Howfield contends that the Times is treasonous and should be supressed, only to be lampooned by his superior for failing to see the humorous side, and more importantly, the magazine’s role as an all-important morale-boost, the quashing of which would be even more fatal than allowing it to continue.

These sketches, rather reminiscent of the interchanges between Captain Darling and General Melchett in Richard Curtis and Ben Elton’s Blackadder Goes Forth (1989), succeed in teasing out the deeper controversies surrounding the newspaper and the War itself. The oft-criticized distance of the General Staff from the combat zone is captured, as is the absurd logic of ordering yet another drastically wasteful ‘big push’.

Thus, whilst the farce and satire characteristic of Hislop and Newman is plentiful and ripe, the play does not lack for serious subject matter. Often humour can bring out the most poignant social critiques. The themes of gender, class, and national identity – which reared their heads so forcefully in the aftermath of the First World War – are unpicked, be it through references to the women’s suffrage movement, ubiquitous digs at upper-class officers, and the contrasting of the German Army’s ‘Hymn of Hate’ with British soldiers’ alcohol based ditties.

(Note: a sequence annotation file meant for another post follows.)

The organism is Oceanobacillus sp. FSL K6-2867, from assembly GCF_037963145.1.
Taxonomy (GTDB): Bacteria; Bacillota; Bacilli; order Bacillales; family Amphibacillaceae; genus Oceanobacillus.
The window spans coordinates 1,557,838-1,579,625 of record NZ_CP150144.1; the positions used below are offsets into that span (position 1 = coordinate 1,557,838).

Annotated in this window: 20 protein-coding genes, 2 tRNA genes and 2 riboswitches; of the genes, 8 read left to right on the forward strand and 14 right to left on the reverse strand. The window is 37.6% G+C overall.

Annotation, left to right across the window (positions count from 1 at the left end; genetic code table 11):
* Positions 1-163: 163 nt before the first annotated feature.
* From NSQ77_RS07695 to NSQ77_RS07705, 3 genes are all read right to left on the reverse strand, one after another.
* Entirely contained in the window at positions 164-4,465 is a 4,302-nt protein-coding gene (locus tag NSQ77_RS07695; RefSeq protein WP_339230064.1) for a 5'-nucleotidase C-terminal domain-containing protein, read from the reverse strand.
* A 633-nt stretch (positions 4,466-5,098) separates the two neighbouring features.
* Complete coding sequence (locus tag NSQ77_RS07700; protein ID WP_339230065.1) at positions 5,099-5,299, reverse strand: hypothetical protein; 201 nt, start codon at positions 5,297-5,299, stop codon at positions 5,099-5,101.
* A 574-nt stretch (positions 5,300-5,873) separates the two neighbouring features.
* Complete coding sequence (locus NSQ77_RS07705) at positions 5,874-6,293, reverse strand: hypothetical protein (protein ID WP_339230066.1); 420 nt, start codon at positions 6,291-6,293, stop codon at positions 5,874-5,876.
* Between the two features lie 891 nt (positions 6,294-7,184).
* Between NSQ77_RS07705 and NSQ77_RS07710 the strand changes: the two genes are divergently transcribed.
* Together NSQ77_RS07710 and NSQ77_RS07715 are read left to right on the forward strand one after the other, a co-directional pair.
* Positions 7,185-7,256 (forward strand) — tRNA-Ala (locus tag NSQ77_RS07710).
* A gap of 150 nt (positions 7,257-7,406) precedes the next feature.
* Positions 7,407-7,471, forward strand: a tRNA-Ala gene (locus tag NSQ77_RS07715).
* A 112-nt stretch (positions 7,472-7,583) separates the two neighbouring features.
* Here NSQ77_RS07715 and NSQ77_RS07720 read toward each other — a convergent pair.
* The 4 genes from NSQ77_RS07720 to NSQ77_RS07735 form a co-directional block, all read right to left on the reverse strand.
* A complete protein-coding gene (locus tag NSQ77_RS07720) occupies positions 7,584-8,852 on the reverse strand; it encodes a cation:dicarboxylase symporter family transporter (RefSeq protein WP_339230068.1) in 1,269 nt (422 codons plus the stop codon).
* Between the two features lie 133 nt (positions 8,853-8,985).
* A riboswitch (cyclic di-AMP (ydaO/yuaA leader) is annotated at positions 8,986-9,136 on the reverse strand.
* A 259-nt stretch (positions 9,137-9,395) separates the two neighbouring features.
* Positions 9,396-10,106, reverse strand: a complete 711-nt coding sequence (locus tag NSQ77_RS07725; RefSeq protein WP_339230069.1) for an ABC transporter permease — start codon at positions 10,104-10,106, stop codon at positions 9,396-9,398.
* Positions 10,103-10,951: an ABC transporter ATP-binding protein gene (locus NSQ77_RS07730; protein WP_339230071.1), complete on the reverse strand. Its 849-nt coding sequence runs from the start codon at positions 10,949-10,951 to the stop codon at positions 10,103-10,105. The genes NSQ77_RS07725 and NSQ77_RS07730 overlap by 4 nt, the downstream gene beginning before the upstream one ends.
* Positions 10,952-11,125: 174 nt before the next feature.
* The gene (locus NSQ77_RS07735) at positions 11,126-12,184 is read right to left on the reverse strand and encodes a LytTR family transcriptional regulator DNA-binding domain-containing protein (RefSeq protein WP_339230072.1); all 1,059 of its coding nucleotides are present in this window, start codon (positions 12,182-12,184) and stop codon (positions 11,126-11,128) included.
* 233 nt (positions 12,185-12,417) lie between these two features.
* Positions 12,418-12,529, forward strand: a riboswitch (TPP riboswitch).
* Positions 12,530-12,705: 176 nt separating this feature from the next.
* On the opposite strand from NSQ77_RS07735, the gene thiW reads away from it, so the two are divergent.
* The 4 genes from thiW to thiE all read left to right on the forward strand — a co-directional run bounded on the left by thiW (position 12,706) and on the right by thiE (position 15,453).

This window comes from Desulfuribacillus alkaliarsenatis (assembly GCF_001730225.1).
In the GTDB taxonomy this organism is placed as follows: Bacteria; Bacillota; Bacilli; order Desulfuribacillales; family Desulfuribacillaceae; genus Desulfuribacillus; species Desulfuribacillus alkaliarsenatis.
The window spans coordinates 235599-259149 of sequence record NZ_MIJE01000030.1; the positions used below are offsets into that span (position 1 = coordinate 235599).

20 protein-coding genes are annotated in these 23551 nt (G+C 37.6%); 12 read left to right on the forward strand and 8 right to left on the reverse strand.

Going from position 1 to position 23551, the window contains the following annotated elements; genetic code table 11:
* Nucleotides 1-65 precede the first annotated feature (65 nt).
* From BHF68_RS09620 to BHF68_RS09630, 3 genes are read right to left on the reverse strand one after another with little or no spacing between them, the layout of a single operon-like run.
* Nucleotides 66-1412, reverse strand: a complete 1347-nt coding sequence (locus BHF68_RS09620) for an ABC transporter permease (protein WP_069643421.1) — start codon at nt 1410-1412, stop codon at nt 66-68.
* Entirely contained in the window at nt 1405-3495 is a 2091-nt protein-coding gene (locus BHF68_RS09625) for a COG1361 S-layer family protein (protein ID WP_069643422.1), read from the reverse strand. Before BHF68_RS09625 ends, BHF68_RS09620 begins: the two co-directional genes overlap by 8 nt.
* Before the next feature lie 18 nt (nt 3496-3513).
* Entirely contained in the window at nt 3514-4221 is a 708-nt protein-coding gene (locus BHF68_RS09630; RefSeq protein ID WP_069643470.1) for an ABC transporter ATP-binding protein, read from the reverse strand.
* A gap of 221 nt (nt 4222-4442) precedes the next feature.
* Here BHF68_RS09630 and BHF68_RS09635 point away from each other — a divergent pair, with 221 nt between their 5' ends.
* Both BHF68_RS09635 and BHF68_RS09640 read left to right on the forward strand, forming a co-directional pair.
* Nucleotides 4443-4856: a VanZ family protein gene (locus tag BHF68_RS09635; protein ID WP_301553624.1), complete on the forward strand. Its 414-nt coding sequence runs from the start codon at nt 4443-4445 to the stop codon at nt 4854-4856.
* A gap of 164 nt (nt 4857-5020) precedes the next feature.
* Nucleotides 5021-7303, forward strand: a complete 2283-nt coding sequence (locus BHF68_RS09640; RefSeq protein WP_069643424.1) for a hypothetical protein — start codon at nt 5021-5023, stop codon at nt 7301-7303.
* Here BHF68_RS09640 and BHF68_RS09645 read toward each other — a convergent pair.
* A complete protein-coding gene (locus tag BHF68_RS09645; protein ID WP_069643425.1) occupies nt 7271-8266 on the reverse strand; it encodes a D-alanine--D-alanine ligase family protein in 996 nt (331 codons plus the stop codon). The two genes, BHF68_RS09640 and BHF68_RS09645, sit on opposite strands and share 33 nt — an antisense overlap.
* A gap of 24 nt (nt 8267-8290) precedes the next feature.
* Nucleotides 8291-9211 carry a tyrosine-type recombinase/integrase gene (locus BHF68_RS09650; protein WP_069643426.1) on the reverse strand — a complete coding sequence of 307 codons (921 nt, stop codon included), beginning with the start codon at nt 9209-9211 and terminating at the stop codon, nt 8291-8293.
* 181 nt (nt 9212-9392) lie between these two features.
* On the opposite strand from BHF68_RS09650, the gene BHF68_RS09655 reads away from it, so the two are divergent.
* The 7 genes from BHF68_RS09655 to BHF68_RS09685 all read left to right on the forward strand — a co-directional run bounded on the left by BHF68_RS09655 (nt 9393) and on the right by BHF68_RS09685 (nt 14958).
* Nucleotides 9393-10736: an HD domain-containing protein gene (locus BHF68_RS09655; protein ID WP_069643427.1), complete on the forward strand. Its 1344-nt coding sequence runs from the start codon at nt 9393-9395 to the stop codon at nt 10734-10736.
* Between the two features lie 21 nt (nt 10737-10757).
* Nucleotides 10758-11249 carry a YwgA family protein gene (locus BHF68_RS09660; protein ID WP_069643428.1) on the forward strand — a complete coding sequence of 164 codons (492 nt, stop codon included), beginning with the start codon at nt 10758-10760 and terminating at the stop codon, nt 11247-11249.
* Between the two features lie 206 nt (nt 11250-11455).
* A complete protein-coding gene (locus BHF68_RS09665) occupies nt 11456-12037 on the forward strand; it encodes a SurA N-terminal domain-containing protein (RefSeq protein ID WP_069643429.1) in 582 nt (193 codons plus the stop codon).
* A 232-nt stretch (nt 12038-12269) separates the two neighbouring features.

Hislop and Newman have also peppered the play with self-referential mockery of the news industry itself. When one soldier questions his ability to write for the paper, given his inexperience, another retorts that ‘it can’t be that hard, journalists do it.’ William Beach Thomas, war correspondent for the Daily Mail; and Hilaire Belloc, editor of the jingoistic journal Land and Water; are lampooned relentlessly (as they were in the real Wipers Times), for their grossly optimistic and misleading coverage of the war.

As expected of a satire, many of the characters are highly caricatured, larger-than-life personalities. The production, though minimal, is effective. Even the set itself is caricatured – seemingly put together in a slap-dash sort of way, with no fine details, and jests built into the walls. One of the trenches, for instance, is labelled ‘Piccadilly Circus’. The set allows for a brilliant theatrical interpretation of the original newspaper: hilarious ‘adverts’, that would have run in print in the original Wipers Times, are performed on a mezzanine built into the stage background – showcasing some of the funniest moments of the show.

All in all, Hislop and Newman’s play, building on the successes of their earlier, film version of The Wipers Times (2013), is a brilliant and clever satire. A must-see for military history fans, it is also of wide appeal to the general public. This deeply revelatory and important, yet forgotten, history of The Wipers Times sheds insight into an aspect of the First World War that is oft-neglected: its humorous side.

On show until 13 May 2017 at the Arts Theatre, London. Tickets on sale at https://artstheatrewestend.co.uk/whats-on/the-wipers-times/ .